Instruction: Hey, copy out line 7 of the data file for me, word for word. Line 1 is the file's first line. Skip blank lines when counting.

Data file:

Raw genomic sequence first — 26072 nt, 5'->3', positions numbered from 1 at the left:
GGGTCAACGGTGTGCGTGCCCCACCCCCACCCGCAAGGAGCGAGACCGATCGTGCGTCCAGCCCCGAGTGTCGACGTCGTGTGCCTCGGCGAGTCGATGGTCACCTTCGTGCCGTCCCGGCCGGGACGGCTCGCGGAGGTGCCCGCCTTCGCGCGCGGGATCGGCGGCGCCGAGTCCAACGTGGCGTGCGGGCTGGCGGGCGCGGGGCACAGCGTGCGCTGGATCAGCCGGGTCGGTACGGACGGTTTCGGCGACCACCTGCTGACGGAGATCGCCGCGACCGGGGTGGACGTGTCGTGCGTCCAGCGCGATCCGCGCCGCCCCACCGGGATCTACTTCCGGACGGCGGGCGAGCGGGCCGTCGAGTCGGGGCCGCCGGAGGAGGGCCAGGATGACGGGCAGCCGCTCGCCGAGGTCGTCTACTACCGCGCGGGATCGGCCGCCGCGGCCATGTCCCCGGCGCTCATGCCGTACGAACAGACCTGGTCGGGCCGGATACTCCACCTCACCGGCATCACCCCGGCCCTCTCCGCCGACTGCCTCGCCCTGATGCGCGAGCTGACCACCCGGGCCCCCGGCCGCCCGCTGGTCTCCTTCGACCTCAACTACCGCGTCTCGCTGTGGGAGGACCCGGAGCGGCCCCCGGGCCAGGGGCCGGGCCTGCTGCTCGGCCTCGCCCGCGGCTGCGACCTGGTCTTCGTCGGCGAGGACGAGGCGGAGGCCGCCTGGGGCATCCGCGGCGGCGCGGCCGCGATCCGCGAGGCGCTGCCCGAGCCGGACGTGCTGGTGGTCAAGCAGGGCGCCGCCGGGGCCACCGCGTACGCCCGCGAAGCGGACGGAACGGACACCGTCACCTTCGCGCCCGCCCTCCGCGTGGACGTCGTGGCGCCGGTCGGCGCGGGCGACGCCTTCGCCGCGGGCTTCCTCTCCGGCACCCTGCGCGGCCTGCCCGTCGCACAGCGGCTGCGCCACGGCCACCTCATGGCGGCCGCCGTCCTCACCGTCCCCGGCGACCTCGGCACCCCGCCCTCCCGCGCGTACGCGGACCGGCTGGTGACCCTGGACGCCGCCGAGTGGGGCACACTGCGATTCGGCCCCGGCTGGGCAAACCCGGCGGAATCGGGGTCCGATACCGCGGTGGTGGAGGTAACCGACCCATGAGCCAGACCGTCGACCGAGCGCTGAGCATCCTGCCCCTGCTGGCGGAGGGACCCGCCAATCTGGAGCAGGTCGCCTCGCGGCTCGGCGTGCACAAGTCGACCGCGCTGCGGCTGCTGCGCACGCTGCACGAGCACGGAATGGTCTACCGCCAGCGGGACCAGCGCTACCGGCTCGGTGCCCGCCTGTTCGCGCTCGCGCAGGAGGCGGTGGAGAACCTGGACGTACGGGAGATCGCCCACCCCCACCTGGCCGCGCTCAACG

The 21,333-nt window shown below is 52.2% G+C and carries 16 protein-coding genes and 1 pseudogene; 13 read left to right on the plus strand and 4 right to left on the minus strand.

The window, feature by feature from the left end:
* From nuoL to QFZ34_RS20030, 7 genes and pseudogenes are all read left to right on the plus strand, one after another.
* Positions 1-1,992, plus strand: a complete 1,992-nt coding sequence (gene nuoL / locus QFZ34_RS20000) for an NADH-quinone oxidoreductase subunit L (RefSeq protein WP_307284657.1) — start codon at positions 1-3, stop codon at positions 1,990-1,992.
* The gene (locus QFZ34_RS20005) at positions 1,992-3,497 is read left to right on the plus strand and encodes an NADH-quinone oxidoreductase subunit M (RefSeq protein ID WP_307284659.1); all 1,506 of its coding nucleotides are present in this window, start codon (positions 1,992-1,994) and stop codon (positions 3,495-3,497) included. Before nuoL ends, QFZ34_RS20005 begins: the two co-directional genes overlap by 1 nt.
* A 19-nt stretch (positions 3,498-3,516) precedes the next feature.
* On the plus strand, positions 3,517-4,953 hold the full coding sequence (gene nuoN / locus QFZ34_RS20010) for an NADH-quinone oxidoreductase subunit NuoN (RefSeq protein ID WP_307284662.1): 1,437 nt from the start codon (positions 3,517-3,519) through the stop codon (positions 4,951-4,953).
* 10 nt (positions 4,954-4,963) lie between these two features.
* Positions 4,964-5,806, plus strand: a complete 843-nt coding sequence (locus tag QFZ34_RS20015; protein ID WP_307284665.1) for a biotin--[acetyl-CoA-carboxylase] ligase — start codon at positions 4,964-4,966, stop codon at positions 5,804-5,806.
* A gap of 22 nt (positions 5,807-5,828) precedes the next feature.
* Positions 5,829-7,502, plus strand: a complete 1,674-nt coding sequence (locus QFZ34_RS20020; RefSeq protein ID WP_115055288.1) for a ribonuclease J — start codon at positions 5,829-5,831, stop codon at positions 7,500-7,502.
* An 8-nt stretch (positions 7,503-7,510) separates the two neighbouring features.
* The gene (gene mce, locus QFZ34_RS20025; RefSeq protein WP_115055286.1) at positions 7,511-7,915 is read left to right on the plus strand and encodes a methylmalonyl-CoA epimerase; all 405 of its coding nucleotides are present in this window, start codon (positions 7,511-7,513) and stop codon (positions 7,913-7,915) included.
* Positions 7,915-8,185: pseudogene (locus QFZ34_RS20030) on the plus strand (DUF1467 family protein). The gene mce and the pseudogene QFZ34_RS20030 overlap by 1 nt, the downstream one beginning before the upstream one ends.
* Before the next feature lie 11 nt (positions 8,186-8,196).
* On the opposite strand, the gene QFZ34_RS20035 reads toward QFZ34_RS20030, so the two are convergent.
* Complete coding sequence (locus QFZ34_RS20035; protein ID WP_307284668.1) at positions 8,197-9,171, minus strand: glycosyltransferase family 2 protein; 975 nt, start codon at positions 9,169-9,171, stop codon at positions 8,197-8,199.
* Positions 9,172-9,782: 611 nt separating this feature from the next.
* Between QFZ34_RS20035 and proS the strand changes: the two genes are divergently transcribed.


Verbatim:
* The gene (locus QFZ34_RS20005) at positions 1,992-3,497 is read left to right on the plus strand and encodes an NADH-quinone oxidoreductase subunit M (RefSeq protein ID WP_307284659.1); all 1,506 of its coding nucleotides are present in this window, start codon (positions 1,992-1,994) and stop codon (positions 3,495-3,497) included. Before nuoL ends, QFZ34_RS20005 begins: the two co-directional genes overlap by 1 nt.